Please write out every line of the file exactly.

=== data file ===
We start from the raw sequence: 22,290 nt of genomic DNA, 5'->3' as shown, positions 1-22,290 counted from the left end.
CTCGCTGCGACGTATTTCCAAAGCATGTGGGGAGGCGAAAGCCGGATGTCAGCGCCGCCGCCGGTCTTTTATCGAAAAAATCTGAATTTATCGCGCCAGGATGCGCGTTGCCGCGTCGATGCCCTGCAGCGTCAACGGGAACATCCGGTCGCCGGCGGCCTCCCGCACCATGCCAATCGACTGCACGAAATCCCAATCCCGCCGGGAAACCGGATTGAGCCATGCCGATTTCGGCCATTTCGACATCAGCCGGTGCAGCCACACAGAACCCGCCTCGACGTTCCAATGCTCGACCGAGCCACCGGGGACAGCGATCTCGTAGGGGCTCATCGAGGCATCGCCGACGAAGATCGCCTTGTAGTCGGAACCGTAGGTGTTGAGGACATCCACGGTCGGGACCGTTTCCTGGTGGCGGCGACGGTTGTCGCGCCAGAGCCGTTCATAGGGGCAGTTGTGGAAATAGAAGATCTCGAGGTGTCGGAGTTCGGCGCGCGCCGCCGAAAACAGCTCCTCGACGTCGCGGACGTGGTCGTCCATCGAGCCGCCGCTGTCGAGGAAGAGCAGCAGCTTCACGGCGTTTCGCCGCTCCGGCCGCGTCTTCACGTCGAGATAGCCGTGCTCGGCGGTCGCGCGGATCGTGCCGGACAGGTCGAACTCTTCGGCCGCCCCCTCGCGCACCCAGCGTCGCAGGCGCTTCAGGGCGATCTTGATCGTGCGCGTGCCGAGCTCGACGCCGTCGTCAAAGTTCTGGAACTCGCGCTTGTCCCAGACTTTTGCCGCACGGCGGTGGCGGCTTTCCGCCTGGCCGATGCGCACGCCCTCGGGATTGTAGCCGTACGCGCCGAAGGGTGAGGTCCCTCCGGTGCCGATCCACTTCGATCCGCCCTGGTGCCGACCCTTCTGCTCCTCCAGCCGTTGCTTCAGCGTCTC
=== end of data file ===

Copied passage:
We start from the raw sequence: 22,290 nt of genomic DNA, 5'->3' as shown, positions 1-22,290 counted from the left end.
CTCGCTGCGACGTATTTCCAAAGCATGTGGGGAGGCGAAAGCCGGATGTCAGCGCCGCCGCCGGTCTTTTATCGAAAAAATCTGAATTTATCGCGCCAGGATGCGCGTTGCCGCGTCGATGCCCTGCAGCGTCAACGGGAACATCCGGTCGCCGGCGGCCTCCCGCACCATGCCAATCGACTGCACGAAATCCCAATCCCGCCGGGAAACCGGATTGAGCCATGCCGATTTCGGCCATTTCGACATCAGCCGGTGCAGCCACACAGAACCCGCCTCGACGTTCCAATGCTCGACCGAGCCACCGGGGACAGCGATCTCGTAGGGGCTCATCGAGGCATCGCCGACGAAGATCGCCTTGTAGTCGGAACCGTAGGTGTTGAGGACATCCACGGTCGGGACCGTTTCCTGGTGGCGGCGACGGTTGTCGCGCCAGAGCCGTTCATAGGGGCAGTTGTGGAAATAGAAGATCTCGAGGTGTCGGAGTTCGGCGCGCGCCGCCGAAAACAGCTCCTCGACGTCGCGGACGTGGTCGTCCATCGAGCCGCCGCTGTCGAGGAAGAGCAGCAGCTTCACGGCGTTTCGCCGCTCCGGCCGCGTCTTCACGTCGAGATAGCCGTGCTCGGCGGTCGCGCGGATCGTGCCGGACAGGTCGAACTCTTCGGCCGCCCCCTCGCGCACCCAGCGTCGCAGGCGCTTCAGGGCGATCTTGATCGTGCGCGTGCCGAGCTCGACGCCGTCGTCAAAGTTCTGGAACTCGCGCTTGTCCCAGACTTTTGCCGCACGGCGGTGGCGGCTTTCCGCCTGGCCGATGCGCACGCCCTCGGGATTGTAGCCGTACGCGCCGAAGGGTGAGGTCCCTCCGGTGCCGATCCACTTCGATCCGCCCTGGTGCCGACCCTTCTGCTCCTCCAGCCGTTGCTTCAGCGTCTC